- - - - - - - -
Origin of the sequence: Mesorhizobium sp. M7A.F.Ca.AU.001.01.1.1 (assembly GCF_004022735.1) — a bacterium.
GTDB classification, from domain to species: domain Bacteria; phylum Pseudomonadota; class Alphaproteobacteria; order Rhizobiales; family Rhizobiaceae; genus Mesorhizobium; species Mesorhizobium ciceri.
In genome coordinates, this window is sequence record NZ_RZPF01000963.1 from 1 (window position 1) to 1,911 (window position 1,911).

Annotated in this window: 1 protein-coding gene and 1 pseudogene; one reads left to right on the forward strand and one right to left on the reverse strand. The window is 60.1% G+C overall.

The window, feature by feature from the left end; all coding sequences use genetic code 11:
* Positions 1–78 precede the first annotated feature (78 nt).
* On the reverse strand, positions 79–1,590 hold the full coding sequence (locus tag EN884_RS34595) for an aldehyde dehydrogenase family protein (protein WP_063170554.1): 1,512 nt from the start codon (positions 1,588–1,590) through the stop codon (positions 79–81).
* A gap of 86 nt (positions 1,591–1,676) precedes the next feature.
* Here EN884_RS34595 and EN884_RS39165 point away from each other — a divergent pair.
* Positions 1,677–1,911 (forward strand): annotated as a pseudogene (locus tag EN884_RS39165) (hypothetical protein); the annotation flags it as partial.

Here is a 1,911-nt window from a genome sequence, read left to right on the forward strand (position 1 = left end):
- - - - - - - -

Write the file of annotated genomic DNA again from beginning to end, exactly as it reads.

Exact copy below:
Origin of the sequence: Mesorhizobium sp. M7A.F.Ca.AU.001.01.1.1 (assembly GCF_004022735.1) — a bacterium.
GTDB classification, from domain to species: domain Bacteria; phylum Pseudomonadota; class Alphaproteobacteria; order Rhizobiales; family Rhizobiaceae; genus Mesorhizobium; species Mesorhizobium ciceri.
In genome coordinates, this window is sequence record NZ_RZPF01000963.1 from 1 (window position 1) to 1,911 (window position 1,911).

Annotated in this window: 1 protein-coding gene and 1 pseudogene; one reads left to right on the forward strand and one right to left on the reverse strand. The window is 60.1% G+C overall.

The window, feature by feature from the left end; all coding sequences use genetic code 11:
* Positions 1–78 precede the first annotated feature (78 nt).
* On the reverse strand, positions 79–1,590 hold the full coding sequence (locus tag EN884_RS34595) for an aldehyde dehydrogenase family protein (protein WP_063170554.1): 1,512 nt from the start codon (positions 1,588–1,590) through the stop codon (positions 79–81).
* A gap of 86 nt (positions 1,591–1,676) precedes the next feature.
* Here EN884_RS34595 and EN884_RS39165 point away from each other — a divergent pair.
* Positions 1,677–1,911 (forward strand): annotated as a pseudogene (locus tag EN884_RS39165) (hypothetical protein); the annotation flags it as partial.

Here is a 1,911-nt window from a genome sequence, read left to right on the forward strand (position 1 = left end):